Next Generation Leaders: What They Want and Need From the Workplace

Have you ever wondered what makes Millennials tick? So did we, so in the fall of 2011, we interviewed Millennials and their managers to learn more about this generation. Because many organizations struggle with how to best integrate Millennials into the workplace, we interviewed Millennials and their managers through face to face and telephone interviews. The people we interviewed came from a variety of organizations and industries, ranging from Fortune 500 companies to small companies. The survey spanned different industries including the drug industry, engineering, biotechnology and financial services.

Just Who are the Millennials?

Born between the years of 1977 and 1997, the Millennials are the youngest generation to enter the workplace. Millennials grew up with school shootings, terrorist attacks, AIDS, the Exxon Valdez spill and the Internet which influenced their view of the world. As children, they experienced everyone getting awards for playing sports and went to school at a time when gold stars were handed out freely. As a result, Millennials want frequent feedback. Millennials grew up with Baby Boomer parents, many who are self-professed workaholics, and therefore desire more work/life balance than their parents had.

They are resourceful and able to multi-task. They can Google, email and write a report at the same time; they can comfortably find information through the Internet. They work well in team environments and are comfortable speaking up. They also want to make an immediate impact in their jobs and move up quickly.

According to the managers who we spoke with, their Millennial employees are energetic and creative. They also are flexible, technology-savvy, resourceful, can retrieve information quickly and efficiently, and are open minded. Millennial employees are not afraid of discovering new things; they want to learn and are eager to try something new.

What Do They Want?

Millennials report that they have a great vision of the world. They consider the world as something positive with a lot of opportunities. Millennials told us things like, “The world has endless possibilities” and “There are so many things to learn and to be exposed to and not enough time to do everything”.

Their attraction to fast-paced environments and their self-confidence allows them to handle multiple tasks without a problem. However, it is important to find a balance regarding workload. Too much of a workload could turn them off, but not enough could reduce their enthusiasm. Also, workplace flexibility is a benefit that Millennials value. We heard comments like, “I usually work eleven hours a day but I am satisfied by the fact that my boss doesn’t demand a strict 9 – 5 schedule.”

One thing that stood out is that many of the Millennials we spoke to are interested in working for an employer whose corporate ethics match their own. We heard comments like, “I want to work for a company that has the same values that I do” and, “I would like to work in a company helps the world and uses green technologies.”

What Frustrates Them?

Something we heard over and over again in talking with the Millennials we interviewed is that they want to hear the truth from their bosses, they want feedback and they want it right away. One Millennial commented, “I want honesty, respect, open communication, to be informed constantly, and to learn my manager’s expectations.”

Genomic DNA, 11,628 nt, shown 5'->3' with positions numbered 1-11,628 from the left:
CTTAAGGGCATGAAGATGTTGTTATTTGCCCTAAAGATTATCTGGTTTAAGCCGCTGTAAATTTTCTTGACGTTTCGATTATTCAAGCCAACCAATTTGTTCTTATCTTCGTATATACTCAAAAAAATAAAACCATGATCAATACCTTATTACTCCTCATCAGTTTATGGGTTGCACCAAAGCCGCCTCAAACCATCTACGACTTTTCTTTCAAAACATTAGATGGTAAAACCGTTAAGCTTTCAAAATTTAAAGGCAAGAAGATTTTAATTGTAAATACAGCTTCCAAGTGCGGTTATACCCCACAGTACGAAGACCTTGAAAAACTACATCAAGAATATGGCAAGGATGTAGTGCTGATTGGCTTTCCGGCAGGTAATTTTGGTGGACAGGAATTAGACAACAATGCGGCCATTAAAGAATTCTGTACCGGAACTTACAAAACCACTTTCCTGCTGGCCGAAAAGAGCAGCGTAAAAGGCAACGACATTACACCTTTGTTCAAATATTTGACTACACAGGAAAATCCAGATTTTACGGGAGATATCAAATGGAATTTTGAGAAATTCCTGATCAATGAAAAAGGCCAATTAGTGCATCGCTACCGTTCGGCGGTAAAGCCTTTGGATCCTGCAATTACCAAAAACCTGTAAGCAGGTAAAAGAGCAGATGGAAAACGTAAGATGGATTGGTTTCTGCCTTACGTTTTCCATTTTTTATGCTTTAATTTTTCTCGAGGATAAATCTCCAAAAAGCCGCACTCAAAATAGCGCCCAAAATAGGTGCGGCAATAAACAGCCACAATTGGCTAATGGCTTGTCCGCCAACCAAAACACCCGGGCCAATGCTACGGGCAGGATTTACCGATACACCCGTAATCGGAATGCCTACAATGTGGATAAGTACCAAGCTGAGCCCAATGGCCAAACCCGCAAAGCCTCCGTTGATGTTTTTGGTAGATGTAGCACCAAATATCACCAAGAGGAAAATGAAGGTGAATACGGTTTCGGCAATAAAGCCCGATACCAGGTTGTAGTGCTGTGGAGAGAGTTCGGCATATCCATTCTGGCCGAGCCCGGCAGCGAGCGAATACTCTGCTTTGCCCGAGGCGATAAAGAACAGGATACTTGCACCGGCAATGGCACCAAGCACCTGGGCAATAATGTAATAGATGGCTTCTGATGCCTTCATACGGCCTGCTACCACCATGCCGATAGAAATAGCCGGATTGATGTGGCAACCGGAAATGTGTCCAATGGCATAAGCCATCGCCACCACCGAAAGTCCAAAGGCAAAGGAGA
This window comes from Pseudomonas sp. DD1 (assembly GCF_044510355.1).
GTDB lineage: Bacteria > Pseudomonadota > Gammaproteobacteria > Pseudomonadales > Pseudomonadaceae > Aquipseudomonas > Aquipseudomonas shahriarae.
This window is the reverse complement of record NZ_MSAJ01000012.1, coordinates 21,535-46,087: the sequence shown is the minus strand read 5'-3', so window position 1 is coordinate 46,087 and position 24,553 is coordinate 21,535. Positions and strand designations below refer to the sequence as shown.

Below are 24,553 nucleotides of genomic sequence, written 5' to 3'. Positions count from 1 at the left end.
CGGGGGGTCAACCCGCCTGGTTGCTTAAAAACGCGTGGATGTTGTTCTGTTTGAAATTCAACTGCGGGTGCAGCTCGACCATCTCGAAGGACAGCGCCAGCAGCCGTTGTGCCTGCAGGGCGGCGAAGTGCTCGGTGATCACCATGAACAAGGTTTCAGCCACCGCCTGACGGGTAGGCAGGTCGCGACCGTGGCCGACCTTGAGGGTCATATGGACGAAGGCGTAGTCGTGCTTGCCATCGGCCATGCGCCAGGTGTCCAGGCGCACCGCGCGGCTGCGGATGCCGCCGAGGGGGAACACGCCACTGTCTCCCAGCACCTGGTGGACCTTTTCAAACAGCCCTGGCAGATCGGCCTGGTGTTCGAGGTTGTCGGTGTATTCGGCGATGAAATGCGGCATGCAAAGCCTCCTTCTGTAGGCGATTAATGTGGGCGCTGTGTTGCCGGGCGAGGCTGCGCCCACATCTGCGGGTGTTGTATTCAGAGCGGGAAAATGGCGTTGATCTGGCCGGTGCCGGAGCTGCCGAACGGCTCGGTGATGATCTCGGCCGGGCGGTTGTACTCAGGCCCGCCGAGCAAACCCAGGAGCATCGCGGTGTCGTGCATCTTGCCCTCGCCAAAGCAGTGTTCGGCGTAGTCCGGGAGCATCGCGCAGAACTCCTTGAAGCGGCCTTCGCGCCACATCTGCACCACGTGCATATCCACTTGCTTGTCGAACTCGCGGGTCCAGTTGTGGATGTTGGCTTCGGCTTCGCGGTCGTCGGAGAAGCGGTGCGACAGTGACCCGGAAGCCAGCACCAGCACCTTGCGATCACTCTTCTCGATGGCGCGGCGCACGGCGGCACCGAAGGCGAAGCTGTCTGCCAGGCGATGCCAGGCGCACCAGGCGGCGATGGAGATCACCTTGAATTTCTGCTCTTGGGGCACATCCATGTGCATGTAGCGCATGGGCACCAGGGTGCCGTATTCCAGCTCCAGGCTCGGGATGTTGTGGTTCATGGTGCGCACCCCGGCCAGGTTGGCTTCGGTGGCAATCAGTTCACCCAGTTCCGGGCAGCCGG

The time to leverage the talents and welcome the Millennials into organizations is now. More experienced workers are rapidly nearing retirement age and their accumulated wisdom and expertise could soon be walking out the door. In addition, Millennials are actively asking for more training, coaching and mentoring opportunities. Bringing together older workers’ experience and Millennials’ creativity can lead to groundbreaking innovations. Here are a few ways to provide mentoring for Millennials:

  • Create an open mentoring culture where people learn from each other in a wide variety of formal and informal relationships.
  • Use technology to help people sign up and get connected.

What Gets in the Way?

Managers tell us that Millennials prefer communicating through e-mail; they do not like face to face meetings as much. Millennials tend to lose concentration easily because of technologies, spending time checking texts, e-mails, etc. One manager told us, “They are distracted by technologies and social media.”

Millennials may choose the fastest path to the solution and think they deserve to be promoted quickly. The energy and enthusiasm they can generate can be considered a challenge by their managers. One manager said, “They are highly ambitious, but they have short term goals. They want to reach management quickly and need to be managed very carefully with career paths that keep them from jumping to other companies.”

They are inexperienced at understanding the complexity of politics and process, underestimate them and focus on the short term. A manager said, “They need to understand company policies and work within them as opposed to making up their own rules.” A Millennial said, “I want to understand and manage politics and learn effective project management strategies.”

What do Managers Need to Know to Support and Help Them Develop?